Thursday, November 1, 2012

Better Safe Than Sorry!

October 31, 2012

We have just seen the back of mega-storm Sandy and thank goodness for that. But while the memory and experience of it is fresh in our minds, we have a very special opportunity to learn; specifically to learn what to do after the next Sandy, or nuclear accident, or terrorist act, or power outage, And make no mistake; they and other disasters are waiting to happen. We know that as a fact of life. So, isn’t there something we can do to reduce the damage from catastrophes, whether climate, accident, or terrorist/criminal act related?

Well, actually there is, and we can have a much better system up and running in time for the next horror story. starting right now. We spend a lot of time and money trying to learn from these experiences, and that work is essential and valuable, but we can do something else which is guaranteed to save lives, property, time and trauma. Think about it for a moment. You’re caught in a difficult or life-threatening situation and you have to act right now or things will get worse, possibly much worse. At those moments, a thought is likely to go through your mind: ‘I wish I had (fill in the blank).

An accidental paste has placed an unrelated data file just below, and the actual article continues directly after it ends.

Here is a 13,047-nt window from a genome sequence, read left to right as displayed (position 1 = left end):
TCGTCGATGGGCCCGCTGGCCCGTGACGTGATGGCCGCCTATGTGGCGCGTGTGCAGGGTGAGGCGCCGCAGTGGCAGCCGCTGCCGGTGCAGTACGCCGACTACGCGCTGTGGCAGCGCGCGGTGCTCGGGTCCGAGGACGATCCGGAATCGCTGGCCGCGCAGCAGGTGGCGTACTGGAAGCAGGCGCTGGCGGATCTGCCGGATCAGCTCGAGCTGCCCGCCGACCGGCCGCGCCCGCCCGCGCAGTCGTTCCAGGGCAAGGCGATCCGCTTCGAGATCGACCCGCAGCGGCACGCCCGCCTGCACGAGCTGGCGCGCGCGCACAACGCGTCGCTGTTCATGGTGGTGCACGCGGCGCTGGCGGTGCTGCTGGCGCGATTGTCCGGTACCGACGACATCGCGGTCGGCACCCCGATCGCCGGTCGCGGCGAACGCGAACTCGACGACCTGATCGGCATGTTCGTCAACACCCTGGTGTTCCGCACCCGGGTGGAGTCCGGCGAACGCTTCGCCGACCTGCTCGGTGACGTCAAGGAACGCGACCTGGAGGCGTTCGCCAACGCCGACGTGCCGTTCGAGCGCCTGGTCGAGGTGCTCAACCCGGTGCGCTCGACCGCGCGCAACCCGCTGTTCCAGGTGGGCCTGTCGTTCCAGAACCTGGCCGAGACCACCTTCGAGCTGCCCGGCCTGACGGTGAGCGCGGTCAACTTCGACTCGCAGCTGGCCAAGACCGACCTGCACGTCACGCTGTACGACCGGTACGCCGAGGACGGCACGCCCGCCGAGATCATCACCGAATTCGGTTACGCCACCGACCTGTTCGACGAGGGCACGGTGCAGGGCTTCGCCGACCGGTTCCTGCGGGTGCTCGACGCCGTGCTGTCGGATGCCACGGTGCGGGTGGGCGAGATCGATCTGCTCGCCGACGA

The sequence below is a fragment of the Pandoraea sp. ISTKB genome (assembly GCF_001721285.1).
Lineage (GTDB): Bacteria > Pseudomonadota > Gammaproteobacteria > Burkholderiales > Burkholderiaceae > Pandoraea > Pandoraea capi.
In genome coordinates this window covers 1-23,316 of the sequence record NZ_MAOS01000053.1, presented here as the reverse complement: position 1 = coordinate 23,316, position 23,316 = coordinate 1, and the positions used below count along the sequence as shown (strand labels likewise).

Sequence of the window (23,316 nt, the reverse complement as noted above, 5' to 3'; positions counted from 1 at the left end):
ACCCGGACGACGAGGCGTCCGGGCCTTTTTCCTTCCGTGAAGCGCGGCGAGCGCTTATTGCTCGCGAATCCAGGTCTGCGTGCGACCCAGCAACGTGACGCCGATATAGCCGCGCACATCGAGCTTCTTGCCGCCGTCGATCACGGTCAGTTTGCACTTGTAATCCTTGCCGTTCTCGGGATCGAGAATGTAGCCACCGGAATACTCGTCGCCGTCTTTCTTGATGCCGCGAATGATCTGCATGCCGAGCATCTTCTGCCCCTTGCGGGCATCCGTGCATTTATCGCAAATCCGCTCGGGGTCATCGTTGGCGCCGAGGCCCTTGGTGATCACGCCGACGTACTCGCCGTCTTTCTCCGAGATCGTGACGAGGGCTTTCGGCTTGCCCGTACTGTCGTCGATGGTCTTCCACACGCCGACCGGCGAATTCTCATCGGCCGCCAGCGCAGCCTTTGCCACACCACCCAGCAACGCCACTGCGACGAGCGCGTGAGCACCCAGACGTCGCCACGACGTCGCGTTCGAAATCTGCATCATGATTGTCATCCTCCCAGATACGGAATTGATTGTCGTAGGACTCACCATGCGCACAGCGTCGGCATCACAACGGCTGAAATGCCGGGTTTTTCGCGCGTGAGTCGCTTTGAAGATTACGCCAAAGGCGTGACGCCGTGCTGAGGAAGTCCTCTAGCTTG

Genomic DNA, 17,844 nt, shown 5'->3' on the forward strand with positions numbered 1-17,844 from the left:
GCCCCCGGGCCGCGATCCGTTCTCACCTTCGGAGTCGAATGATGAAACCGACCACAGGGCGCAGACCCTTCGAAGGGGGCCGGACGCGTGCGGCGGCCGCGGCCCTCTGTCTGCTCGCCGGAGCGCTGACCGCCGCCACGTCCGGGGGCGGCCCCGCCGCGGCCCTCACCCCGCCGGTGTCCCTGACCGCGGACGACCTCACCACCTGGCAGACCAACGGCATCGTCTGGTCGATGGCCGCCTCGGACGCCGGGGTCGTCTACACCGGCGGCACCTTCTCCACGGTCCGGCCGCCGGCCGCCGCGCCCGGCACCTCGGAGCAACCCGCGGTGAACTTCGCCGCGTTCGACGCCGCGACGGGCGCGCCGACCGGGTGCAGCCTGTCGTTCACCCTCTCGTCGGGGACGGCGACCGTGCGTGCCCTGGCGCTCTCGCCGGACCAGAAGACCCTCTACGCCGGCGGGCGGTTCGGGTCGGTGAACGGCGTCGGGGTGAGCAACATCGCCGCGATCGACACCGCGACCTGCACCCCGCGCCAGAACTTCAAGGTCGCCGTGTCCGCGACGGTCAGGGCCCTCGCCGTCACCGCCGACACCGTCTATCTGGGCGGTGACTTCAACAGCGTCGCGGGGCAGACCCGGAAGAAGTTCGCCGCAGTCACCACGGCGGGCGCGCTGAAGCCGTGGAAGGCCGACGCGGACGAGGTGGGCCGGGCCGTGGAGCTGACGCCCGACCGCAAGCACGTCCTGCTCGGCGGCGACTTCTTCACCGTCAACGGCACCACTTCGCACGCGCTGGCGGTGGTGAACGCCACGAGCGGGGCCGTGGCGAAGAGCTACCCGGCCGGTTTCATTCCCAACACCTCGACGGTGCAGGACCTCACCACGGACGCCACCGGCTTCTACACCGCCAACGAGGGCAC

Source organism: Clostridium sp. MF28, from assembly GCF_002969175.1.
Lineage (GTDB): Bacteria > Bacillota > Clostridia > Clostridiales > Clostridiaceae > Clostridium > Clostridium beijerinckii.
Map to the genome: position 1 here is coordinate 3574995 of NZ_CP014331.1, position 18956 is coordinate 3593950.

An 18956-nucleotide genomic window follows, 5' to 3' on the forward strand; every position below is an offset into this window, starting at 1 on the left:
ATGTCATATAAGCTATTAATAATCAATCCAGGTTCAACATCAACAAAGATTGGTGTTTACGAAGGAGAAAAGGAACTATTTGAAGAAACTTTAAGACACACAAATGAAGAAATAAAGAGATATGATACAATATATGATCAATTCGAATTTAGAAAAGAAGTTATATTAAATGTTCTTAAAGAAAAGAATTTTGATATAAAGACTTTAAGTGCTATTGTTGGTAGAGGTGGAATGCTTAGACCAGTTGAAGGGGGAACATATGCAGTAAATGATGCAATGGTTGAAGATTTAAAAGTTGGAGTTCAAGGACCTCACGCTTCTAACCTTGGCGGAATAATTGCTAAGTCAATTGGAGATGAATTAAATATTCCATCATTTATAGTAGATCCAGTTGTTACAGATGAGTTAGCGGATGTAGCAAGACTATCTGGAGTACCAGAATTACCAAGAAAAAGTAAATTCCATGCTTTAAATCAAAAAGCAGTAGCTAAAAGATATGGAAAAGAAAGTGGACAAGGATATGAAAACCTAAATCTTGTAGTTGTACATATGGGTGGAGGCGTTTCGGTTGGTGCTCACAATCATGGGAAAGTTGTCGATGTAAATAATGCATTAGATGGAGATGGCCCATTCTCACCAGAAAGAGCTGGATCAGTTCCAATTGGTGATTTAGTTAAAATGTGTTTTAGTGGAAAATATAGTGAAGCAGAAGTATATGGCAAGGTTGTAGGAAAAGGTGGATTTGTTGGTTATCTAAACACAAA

Of course there are many different sorts of things that could fill in the blank, and we know that the thoughts that run through people’s heads at times like that cover an enormous range, literally from “I wish I had my pajamas on” to “I wish our town was covered with a protective and super-strong dome.”  But in the middle of that range, there is something that we could do; something we can learn, by asking a simple question of everyone who has been in or involved with a catastrophe. of almost any kind. This is the question.

What specific things might have helped you avoid problems you had in this event ?